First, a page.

Moving away from metals, to plastic recycling: Johora lives with her 12 children and husband alongside the railway tracks in Kolkata. She has worked her way up from a rag-picker to business-woman, with 3 warehouses collecting, sorting and selling on empty plastic bottles. Her young son, who has a network of ‘suppliers’ (who scour rubbish tips, restaurant and shop refuse) and a rickshaw collects the bottles, and brings them back to the warehouses where 4 employees remove the labels and sort the bottles by colour. They are then bundled into huge balls weighing up to 100 kilos and sold by weight for around £50 each to the next link in the recycling chain. (Johora cheats a little here by filling the odd bottle with water to increase the weight!).
At the next stage of the recycling process, some of the bottles are shredded, and the ‘chips’ are sold to manufacturers of poly-synthetic fibres who can use them to make everything from polar fleece to the stuffing for your sofa cushions.
It’s thanks to businesses like Johora’s that India manages to recycle a massive 60% of all plastic bottles. We, on the other hand are not even close to this figure, this is what the UK aims to be recycling by 2020 – Europe currently recycle 48% of their plastic bottles, the US just 29%.
All of these examples encapsulate so well the ethos behind a circular economy, however the tragic part of this story is the fact that these people aren’t dredging mud out of drains or collecting plastic bottles because they care about the environment, for them it a necessity for survival: “Where you see trash, we see a livelihood”. It’s time that here in the west we began to realise that ‘trash’ shouldn’t really exist as a concept any more. Money can be made from the recycling and recovery process. What if we started collecting and selling all of our plastic bottles? What if recycling became more of a business than a chore?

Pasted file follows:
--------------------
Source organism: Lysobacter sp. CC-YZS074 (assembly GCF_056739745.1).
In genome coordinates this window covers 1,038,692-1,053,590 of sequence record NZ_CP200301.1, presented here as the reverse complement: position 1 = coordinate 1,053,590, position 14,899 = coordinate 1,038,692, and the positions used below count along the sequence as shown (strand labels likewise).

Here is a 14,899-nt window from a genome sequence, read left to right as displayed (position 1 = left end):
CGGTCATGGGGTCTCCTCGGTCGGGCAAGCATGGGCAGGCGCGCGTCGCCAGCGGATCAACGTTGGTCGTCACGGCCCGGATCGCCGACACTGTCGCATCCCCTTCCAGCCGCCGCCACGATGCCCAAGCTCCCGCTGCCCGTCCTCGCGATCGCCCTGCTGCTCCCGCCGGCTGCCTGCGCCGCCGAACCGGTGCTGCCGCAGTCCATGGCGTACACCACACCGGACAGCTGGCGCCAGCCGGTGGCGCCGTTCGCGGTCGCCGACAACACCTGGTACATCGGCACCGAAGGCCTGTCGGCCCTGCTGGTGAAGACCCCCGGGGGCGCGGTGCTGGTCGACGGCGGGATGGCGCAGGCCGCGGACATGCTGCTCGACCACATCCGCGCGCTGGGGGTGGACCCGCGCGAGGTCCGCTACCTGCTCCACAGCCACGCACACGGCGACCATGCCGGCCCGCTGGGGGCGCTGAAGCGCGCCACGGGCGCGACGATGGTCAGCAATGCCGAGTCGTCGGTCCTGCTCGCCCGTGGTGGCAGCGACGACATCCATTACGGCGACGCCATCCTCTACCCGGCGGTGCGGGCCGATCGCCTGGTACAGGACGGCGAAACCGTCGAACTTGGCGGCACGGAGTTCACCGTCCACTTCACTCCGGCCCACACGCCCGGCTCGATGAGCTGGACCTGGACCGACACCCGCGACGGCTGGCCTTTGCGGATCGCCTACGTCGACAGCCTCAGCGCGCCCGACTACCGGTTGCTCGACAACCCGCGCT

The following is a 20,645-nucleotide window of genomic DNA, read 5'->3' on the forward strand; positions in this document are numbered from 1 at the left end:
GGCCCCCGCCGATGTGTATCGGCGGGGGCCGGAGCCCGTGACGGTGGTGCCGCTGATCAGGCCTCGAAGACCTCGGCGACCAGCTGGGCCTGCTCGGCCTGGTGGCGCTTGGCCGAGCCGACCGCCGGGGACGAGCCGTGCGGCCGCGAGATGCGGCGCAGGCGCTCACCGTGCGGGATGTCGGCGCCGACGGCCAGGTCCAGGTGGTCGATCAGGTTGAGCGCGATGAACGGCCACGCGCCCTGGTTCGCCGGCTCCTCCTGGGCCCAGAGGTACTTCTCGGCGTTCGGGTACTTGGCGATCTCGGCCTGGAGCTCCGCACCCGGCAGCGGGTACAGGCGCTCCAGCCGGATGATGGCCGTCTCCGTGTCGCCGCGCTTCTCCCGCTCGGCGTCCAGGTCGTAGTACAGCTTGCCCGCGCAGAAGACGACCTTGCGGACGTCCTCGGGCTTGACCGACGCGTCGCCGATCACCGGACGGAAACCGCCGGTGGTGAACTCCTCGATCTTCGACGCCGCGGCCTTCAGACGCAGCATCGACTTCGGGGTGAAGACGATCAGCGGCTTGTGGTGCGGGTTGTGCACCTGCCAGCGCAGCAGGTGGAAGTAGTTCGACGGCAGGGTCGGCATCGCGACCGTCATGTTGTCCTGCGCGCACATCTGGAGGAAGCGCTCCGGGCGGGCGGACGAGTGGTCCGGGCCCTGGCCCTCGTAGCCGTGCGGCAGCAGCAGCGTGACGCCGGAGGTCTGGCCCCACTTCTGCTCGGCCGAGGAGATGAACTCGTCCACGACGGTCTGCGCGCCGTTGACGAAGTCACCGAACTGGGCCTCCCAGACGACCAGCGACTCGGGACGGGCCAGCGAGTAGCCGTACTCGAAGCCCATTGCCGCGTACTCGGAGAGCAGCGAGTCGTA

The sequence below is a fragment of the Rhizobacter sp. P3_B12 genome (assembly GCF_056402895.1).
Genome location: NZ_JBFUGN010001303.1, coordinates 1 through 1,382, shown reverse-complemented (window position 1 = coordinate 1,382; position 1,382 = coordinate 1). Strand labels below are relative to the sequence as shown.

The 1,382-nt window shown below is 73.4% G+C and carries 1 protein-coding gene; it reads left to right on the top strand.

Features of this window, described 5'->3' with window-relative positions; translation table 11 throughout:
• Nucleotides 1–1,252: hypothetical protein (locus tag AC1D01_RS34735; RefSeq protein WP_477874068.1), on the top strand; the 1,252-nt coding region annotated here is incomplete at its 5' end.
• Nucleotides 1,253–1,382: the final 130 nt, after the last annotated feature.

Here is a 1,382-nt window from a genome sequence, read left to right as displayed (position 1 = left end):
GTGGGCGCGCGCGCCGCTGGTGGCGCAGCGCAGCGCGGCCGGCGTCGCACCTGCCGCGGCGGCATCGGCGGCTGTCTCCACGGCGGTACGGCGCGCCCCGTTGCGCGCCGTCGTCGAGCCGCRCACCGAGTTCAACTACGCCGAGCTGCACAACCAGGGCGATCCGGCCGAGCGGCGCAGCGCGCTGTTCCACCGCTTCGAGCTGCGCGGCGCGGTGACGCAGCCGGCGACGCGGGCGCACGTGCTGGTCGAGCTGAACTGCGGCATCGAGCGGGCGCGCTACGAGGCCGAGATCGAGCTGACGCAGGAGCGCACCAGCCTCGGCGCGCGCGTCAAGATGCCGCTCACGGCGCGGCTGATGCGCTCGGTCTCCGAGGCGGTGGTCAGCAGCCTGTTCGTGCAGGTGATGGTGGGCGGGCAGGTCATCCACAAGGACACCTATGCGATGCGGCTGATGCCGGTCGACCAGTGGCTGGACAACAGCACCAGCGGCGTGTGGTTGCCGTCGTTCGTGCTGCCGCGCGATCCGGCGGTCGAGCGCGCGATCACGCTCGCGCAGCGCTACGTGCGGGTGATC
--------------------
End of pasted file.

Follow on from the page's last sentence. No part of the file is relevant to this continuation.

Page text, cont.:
This illegal ‘backstreet entrepreneurship’ can also be seen in San Francisco, where due to the California Bottle Bill of 1987 (which means a deposit is paid on all plastic and glass bottles sold in the state) recycling has become an extremely profitable business for gangs who raid recycling bins. In February’s edition of BBC 4’s ‘Costing the World’, Tom Heap meets a 78-year-old Vietnamese woman who has spent all night rummaging through bins to collect just £17 worth of recycling. While this illegal activity means that 78% of all waste in the city is diverted from landfill, imagine if we could make this a legitimate business model, instead of relying on those in desperate need to do the work for us, illegally. One of the main drivers for the Technology Strategy board putting up £1.25million for designers to come up with new approaches to the closed loop system are the rising cost of metals and other resources. China now own 97% of the Rare Earth market. We don’t use the words ‘sustainable’ or ‘eco’ as the drivers are now financial as well as moral.
One of the most interesting things to note about all of these stories is the networks that these people have. When Kaale decided to take extend his business to selling drain sludge, he knew exactly who to call who could process mud into gold. When Johora brought her own van so that she could sell her bottles on directly, she knew exactly where to take them to get the best price. It’s developing these networks that we need to build on. We need to make sure that we know where to take our goods to recycle them; we need to make sure we know a materials expert to consult when designing new products and we need to make sure we are building and using these networks at every stage of a products life span. We need to become a connected society.